Apollo Guidance Computer Block II with DSKY

IBM VS. MIT: A Computer Science Showdown

Engineer, Hugh Blair-Smith
Dr. Battin For Brochure
Eldon C. Hall Brochure Photo

The great space grudge match: IBM vs. MIT

Ever watched two computer engineers fight one another? May the sharpest calculator win! In the 1960s the grudge match between two heavy hitting computer engineering teams was at an all time high. On one side of the ‘ring’ was IBM. They were building the code to launch the rocket on the Apollo Missions from Earth to space, called the Launch Vehicle Digital Computer (LVDC). On the other side was Doc Draper and his lab, who had been awarded the contract for the Apollo Guidance Computer (AGC) to navigate the Lunar Module and Command Service Module with the astronaut crew inside. And the judge was none other than NASA. IBM was frustrated that they weren’t in charge of all of the navigation equipment on the Apollo program and commissioned an independent study performed by Bellcom to convince NASA of their superiority. Eldon Hall and Dick Battin (from team Draper) weren’t about to let them win. 

Here is how retired Draper engineer Hugh Blair-Smith describes the battle in his own words from his book Left Brains for the Right Stuff:

"To nobody’s surprise, the study solidly took IBM’s side (having been commissioned by them), concluding that the AGC’s reliability could never match that of the LVDC. Through their proxy, IBM was mounting an invasion of a sacred part of our space, and we’d have to put on our “Churchill face” to repel it. Eldon Hall felt we knew how to defend the reliability point, having spent considerable time with Houston on its two parts. It was clear to me that Bellcomm  hadn’t understood much about how and why the two computers greatly differed in architecture. We had designed the AGC4 to be flexible and efficient in a priority-driven multitasking environment, interacting with a variety of spacecraft subsystems as well as the crew and the ground. IBM had optimized the LVDC architecture for the major continuing function in the Saturn booster’s flight, a guidance method called “adaptive polynomials.” I made up a nasty nickname for the LVDC, “APE,” for Adaptive Polynomial Engine—in parody of Charles Babbage’s “Analytical Engine” of a century before. After coding up some comparative programs in the systems software area, even I was surprised at how much less memory and time the AGC needed.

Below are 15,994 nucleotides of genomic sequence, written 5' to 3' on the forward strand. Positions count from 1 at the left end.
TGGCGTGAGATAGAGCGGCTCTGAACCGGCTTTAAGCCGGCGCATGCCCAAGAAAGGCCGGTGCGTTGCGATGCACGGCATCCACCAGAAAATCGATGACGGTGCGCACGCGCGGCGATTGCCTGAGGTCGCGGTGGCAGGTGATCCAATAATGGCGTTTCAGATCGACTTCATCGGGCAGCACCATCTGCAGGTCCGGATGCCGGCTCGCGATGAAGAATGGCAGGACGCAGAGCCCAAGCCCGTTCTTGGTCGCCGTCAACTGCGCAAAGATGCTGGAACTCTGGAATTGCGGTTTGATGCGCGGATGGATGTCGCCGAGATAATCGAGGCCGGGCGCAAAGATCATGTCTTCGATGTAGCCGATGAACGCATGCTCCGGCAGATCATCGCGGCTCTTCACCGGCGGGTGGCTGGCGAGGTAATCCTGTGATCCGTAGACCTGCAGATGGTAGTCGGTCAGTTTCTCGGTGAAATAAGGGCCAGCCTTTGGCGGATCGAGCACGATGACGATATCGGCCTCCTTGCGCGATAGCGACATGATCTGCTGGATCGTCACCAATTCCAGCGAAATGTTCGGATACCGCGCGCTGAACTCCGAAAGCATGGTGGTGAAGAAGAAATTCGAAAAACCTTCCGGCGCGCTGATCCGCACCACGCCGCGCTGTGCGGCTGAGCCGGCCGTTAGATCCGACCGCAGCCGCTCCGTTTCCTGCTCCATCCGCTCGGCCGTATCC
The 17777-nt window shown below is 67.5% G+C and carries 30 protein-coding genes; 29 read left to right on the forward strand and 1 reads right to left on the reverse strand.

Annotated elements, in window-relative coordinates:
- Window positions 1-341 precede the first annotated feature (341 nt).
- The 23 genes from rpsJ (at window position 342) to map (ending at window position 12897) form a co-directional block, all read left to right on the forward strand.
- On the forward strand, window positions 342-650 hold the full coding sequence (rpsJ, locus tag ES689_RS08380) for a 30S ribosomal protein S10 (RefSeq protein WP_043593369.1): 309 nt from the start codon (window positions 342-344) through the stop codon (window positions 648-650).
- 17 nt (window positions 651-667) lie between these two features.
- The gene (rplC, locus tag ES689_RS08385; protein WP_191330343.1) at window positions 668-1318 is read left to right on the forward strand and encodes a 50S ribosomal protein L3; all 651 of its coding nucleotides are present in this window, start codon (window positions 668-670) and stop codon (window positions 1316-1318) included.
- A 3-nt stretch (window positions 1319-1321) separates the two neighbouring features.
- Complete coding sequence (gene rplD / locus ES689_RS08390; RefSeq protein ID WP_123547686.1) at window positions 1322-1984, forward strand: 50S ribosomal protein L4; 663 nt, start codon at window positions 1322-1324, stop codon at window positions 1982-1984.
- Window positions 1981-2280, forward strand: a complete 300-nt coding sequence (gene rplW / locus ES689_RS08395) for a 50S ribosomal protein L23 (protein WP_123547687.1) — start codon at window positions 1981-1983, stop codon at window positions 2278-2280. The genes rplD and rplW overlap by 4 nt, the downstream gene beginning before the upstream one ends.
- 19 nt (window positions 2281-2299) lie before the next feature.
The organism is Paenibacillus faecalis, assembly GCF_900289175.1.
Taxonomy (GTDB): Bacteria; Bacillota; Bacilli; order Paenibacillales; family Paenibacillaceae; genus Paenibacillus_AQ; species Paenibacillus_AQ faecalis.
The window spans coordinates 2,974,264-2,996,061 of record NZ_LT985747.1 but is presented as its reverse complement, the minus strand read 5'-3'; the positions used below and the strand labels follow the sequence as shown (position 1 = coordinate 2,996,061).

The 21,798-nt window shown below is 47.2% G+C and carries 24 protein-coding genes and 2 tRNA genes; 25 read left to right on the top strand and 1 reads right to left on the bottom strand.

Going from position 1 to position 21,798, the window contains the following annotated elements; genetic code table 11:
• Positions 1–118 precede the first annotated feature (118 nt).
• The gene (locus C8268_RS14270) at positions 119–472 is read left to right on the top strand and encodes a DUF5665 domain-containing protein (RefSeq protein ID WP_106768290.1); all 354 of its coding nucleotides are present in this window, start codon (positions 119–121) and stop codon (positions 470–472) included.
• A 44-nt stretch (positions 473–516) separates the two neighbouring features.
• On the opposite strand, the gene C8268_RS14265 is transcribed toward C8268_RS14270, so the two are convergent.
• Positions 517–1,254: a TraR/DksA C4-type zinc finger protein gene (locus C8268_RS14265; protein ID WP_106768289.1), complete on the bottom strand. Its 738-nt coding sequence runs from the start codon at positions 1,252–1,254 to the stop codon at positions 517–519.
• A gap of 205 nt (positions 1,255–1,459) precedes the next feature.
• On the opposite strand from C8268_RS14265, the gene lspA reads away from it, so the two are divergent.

Dick Battin’s guidance experts performed a similar exercise for powered flight, finding that the AGC produced more precision and better interrupt response and input/output handling. It was about ten times faster than the LVDC while requiring less than half the memory space. Dick, as the designated author of our response, could scarcely believe the strength of our findings. Excellent worry-wart that he was, he kept asking, “Is it really that one-sided?” Everybody on the team assured him, “Yes, Dick, write it. It’s real!”

We put together a lengthy memo and slide show to take to the showdown meeting. . . The NASA folks were eager to see what we’d done, having been given some idea that it would be “interesting.” So after dinner, they came over to the motel to have a preliminary meeting in one of the rooms. Something over a dozen people gathered around two king-size beds, and we spread out our slides and started reading the introduction of our memo. After a very brief outline, our key phrase was, “We are astonished that Bellcomm could have come to this conclusion.”

There were a few moments of thunderous silence, followed by “You are what??” The senior NASA official present said something like, “OK, guys, we’d better hear what this is about.” So we walked them through the slides and our thoroughly one-sided measurements, and the Bellcomm people didn’t have much in the way of artillery to oppose them. A more “official” meeting may have been held the next day in the NASA offices, or not. I don’t remember and it surely didn’t matter."

In the end the two teams were left to each retreat to their own territories. MIT's AGC computer was proved superior in terms of its reliability, memory and function. IBM's LVDC computer would focus solely on supporting the Saturn V booster guidance and not the larger mission and spacecraft.